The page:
Is your politician an egomaniac?
Some readers have accused me of glossing over this subject in the series on why politicians lie. They believe that many of our politicians are suffering from self-delusion. One reader cited the large number of governorship aspirants in Delta state for the 2015 elections and named those he called jokers.
Another cited jokers among the presidential aspirants, and asked why they are deceiving themselves. My friend, Kunle, knows the reason. These self-deluding people “do not know themselves.” I totally agree with him. And if they don’t know themselves, how well can they know the people they seek to rule?
In America too
Don’t make the mistake of thinking that this is an exclusive problem of the Nigerian politician. David Reinstein is an expert on egomania. He says he couldn’t think of anyone in American politics whether they were running for the presidency or running for Congress that wouldn’t meet the criteria for NPD.
I will explain presently. NPD means Narcissistic Personality Disorder. The Encyclopedia of Emotion notes that egomaniacs may perhaps be suffering from NPD, as individuals with NPD are incredibly self-centred and appear to match the criteria for being an egomaniac. In fact, the clinical condition that most resembles the conception of egomania is NPD.
Egomania is an obsessive preoccupation with one’s self and applies to someone who follows their own impulses and is possessed by delusions of personal greatness and feels a lack of appreciation. Someone suffering from this extreme egocentric focus is an egomaniac. It is psychologically abnormal.
You may notice that this aptly describes many politicians here and overseas? Well, let’s have a look from this other angle.
According to Reinstein, an individual with narcissistic personality disorder exhibits extreme self-importance, inability to empathize with others and heightened sensitivity to criticism. Self-involvement and lack of empathy characterize this personality disorder.
People with narcissistic personality disorder are frequently perfectionists and need to be the centre of attention, receiving affection and admiration, and controlling the situation. Like patients with antisocial personality disorder, this person places entitlement issues at the fore. He feels that the world owes him, regardless of whether he makes a contribution.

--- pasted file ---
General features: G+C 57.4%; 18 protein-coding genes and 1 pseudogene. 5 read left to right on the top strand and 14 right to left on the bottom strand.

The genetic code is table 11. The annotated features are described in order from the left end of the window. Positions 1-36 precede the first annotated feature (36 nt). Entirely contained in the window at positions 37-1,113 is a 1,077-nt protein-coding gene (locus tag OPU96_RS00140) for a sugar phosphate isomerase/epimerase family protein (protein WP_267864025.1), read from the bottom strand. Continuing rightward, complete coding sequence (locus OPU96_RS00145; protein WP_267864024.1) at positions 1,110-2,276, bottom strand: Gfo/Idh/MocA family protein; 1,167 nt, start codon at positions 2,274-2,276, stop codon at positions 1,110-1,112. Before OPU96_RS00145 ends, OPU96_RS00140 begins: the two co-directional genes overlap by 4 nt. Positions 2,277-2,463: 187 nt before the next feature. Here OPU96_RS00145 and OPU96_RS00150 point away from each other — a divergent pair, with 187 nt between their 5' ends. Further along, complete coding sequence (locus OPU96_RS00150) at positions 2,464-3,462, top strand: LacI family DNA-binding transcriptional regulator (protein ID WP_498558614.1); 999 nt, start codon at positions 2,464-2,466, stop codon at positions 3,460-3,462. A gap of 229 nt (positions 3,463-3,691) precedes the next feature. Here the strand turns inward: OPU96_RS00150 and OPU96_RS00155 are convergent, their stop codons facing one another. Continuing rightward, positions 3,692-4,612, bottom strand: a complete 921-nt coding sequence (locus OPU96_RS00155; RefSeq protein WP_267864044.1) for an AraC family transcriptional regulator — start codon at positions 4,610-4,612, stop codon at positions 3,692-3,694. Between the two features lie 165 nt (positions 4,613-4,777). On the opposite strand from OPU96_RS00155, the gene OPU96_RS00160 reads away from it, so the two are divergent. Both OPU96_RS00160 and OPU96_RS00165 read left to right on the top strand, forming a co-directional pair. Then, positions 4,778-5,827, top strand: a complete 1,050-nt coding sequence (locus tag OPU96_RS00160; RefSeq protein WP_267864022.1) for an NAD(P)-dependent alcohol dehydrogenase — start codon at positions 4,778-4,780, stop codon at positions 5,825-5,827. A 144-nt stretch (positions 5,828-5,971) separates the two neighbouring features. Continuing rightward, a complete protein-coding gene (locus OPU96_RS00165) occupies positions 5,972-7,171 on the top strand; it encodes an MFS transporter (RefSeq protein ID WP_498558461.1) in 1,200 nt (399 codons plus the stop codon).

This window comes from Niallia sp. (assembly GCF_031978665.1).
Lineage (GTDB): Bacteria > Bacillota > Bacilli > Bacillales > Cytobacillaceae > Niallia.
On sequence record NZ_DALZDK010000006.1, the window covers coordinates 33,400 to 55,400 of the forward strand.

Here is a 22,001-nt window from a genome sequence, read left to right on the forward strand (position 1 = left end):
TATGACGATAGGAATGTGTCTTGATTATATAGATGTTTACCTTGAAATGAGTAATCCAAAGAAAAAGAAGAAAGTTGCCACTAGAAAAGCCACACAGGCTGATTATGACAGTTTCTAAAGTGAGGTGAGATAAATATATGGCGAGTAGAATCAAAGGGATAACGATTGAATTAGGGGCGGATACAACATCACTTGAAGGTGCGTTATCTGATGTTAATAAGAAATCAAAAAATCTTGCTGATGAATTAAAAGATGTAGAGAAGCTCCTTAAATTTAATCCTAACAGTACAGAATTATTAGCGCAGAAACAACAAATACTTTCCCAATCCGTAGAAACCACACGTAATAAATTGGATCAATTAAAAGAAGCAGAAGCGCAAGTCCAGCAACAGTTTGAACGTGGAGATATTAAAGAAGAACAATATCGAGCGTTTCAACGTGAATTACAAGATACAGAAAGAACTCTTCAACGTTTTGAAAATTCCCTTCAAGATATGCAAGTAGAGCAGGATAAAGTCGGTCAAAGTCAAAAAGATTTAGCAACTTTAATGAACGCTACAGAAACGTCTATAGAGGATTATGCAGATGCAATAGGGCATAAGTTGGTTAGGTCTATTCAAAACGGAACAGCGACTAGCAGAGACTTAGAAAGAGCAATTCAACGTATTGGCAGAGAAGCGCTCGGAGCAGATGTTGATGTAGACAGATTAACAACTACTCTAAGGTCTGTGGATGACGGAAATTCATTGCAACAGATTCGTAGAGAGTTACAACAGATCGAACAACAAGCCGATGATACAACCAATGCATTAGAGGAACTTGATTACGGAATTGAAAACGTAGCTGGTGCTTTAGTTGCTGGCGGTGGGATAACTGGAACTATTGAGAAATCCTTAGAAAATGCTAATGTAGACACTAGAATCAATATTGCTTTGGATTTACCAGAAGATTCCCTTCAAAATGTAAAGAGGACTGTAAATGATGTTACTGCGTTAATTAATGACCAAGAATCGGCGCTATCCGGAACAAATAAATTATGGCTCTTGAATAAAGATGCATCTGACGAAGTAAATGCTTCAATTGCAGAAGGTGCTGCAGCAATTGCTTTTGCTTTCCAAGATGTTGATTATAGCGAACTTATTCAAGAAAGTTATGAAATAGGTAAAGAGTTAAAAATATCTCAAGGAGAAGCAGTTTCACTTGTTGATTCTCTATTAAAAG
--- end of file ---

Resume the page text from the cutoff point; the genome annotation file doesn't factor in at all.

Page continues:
Indeed, extreme narcissism is an egotistical preoccupation with self. It focuses on personal preferences, aspirations, needs, success, and how one’s self is perceived by others.
So Reinstein asks: “How could someone not afflicted with a substantial dose of egomania ever consider themselves to be worthy of being elected to such an office? The roles, their responsibilities, trappings and perquisites tend to attract such people. They may not always be the ‘best’ that we have, but their egos are never significantly deficient! Thus, our culture seems to require some egomaniacs.”
If all that is too much grammar, you may put your politician(s) through this checklist.
- Preoccupation with success and power: Egomaniacs are obsessed with fantasies involving their own brilliance or beauty.
- A grandiose sense of self-importance: Egomaniacs exaggerate their achievements and talents, and want other people to recognize them as superior.
- Arrogance: Egomaniacs’ behaviour is haughty, their attitude conceited and they show rage when frustrated, contradicted, or confronted.
- A sense of entitlement: Egomaniacs have unreasonable expectations and believe they deserve favourable treatment.
- Exploitative: Egomaniacs are happy to take advantage of others and use people to get what they want.
- Lack of empathy: Egomaniacs can’t and/or won’t acknowledge other people’s feelings.
- A belief of being unique: Egomaniacs believe that they’re special and can only be understood by and associate with people of high status.
- Feel envy towards others: Egomaniacs believe others feel envious of them.
In practical terms, experts have observed, a narcissist is God in his/her own imagination. Ego rules supremely in the narcissist’s life and what energizes them is whatever fuels the ego. Ego loves pleasure and gain. Ultimately, the extreme narcissist feels he/she is most special and, therefore, entitled. To the extreme narcissist, people are actually things to use.
Now, this is what scares me. One would have thought that people from poor and humble backgrounds would be filled with compassion for others and be humble. It turns out that could be a cause of narcissism.
According to Lopez De Victoria, extreme narcissists are created when a child receives a significant emotional wound or a series of them culminating in a major trauma of separation/attachment. This can happen when the parents, as narcissists themselves, are emotionally disconnected from their child.
It creates a dysfunction in the ability for the narcissist to connect emotionally to others.
No matter how socially skilled an extreme narcissist is, he/she has a major attachment dysfunction and wound. This wounded person constructs one or more false fronts in order to survive and insulate themselves from people because of distrust and fear.
It is also said over-pampering in childhood creates an arrogant children and adults who lack a healthy dose of gratitude and humility.
Need we be surprised by behaviour of many of our politicians, when power also corrupts? Well, those with the fear of God tend to stand out as true leaders.